By Yasin Ebrahim
Investing.com – The S&P 500 fell Wednesday, led by tech after data showing consumer prices rose at their fastest pace in more than three decades stoked fresh concerns about elevated inflation and sooner-than-expected rate hikes from the Federal Reserve.
The S&P 500 fell 0.82%, the Dow Jones Industrial Average lost 0.66%, or 228 points, the Nasdaq slipped 1.6%.
The Labor Department said Thursday its consumer price index rose 0.9% last month after edging up 0.4% in September, lifting the year-on-year increase in the CPI to 6.2%, the fastest pace since 1990.
The faster pace of inflation stoked expectations for a faster pace of tightening from the Fed, supporting a jump in Treasury yields.
“The December FOMC meeting is likely to see the dot plot pull forward the first hike into 2022,” Soctiabank Economics said in a note.
“While the FOMC has pre-committed to the taper path in December, inflation and nonfarm readings like we’ve received may also indicate a bias on the committee toward expediting tapering over 2022H1 at the same meeting.”
Consumer spending, which is a key contributor to economic growth and has so far been resilient, will likely run out of steam should elevated inflation continue.
“I don’t think the level of consumer spending is very sustainable,” Sean O’Hara, president of Pacer ETFs, told Investing.com in an interview on Wednesday. “The most concerning thing is that the rise in everyday items people depend upon, will force them to cut back their discretionary spending somewhat.”
The backdrop of rising rates and inflation, which soured investor sentiment on growth stocks, weighed on the technology stocks.
Alphabet (NASDAQ:GOOGL) was one of the biggest decliners in the big tech group after the European Union’s General Court upheld the European Commission’s 2017 order that it pay a $2.8 antitrust fine.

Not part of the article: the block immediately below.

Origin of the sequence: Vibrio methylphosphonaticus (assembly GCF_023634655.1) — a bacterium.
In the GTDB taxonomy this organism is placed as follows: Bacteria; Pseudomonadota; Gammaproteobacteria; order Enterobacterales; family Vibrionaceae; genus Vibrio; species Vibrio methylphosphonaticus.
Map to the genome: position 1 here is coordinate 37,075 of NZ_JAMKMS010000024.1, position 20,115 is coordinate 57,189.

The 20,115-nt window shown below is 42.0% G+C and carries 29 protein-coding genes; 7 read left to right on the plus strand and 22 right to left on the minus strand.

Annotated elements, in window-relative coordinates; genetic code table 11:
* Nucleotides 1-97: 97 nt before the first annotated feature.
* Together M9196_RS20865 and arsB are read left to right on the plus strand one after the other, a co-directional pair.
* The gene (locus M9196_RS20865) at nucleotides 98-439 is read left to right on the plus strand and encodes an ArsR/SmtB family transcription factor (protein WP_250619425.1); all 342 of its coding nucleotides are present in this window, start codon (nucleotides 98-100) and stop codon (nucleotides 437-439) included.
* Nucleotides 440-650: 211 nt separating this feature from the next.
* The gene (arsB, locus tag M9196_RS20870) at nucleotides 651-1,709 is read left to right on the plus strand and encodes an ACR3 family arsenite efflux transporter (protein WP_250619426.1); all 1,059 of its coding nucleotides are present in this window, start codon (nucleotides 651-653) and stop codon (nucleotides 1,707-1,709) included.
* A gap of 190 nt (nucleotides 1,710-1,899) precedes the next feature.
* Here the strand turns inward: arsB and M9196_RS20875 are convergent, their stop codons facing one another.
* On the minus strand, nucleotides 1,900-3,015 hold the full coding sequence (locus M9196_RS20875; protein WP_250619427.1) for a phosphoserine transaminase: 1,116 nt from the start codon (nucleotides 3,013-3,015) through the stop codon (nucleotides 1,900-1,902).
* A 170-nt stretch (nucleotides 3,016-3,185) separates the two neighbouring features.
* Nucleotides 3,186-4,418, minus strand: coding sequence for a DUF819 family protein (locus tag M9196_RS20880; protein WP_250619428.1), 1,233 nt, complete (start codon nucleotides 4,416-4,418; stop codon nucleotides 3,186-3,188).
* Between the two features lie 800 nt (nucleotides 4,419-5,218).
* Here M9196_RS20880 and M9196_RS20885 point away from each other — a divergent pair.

As well as rising yields, tech was dragged lower by a 2% decline in chip stocks, with Advanced Micro Devices (NASDAQ:AMD) and Qualcomm (NASDAQ:QCOM) leading to the downside.
Energy also weighed on the broader market, pressured by a slip in oil prices following a rise in weekly crude stockpiles. The increase in inventory was 1 million barrels last week, compared with analysts’ expectations for a build of 2.1 million barrels.
Coinbase Global (NASDAQ:COIN) was down more than 8%, but cut some of its losses as some on Wall Street continued to tout optimism on the cryptocurrency exchange platform despite third-quarter results that missed on both the top and bottom lines.
“Despite the quarterly miss, we point to a number of positive quarterly metrics: Both trading volumes and MTUs exceeded Street’s expectations; the mix from nontrading revenues was up from the prior quarter’s 5% to 13%; and assets on the platform ($255B) were up 600%+, also in-line with expectations,” Wedbush said in a note.
Poshmark (NASDAQ:POSH) delivered fourth-quarter revenue guidance that fell short of Wall Street expectations after reporting a wider than expected loss in the third quarter amid weaker than expected revenue. Its shares slid 29%.
In other news, electric-truck maker Rivian Automotive (NASDAQ:RIVN) made its public market debut in style, surging 28% above its $78 IPO price. Amazon (NASDAQ:AMZN) and Ford own a 20% and 12% stake in Rivian, respectively.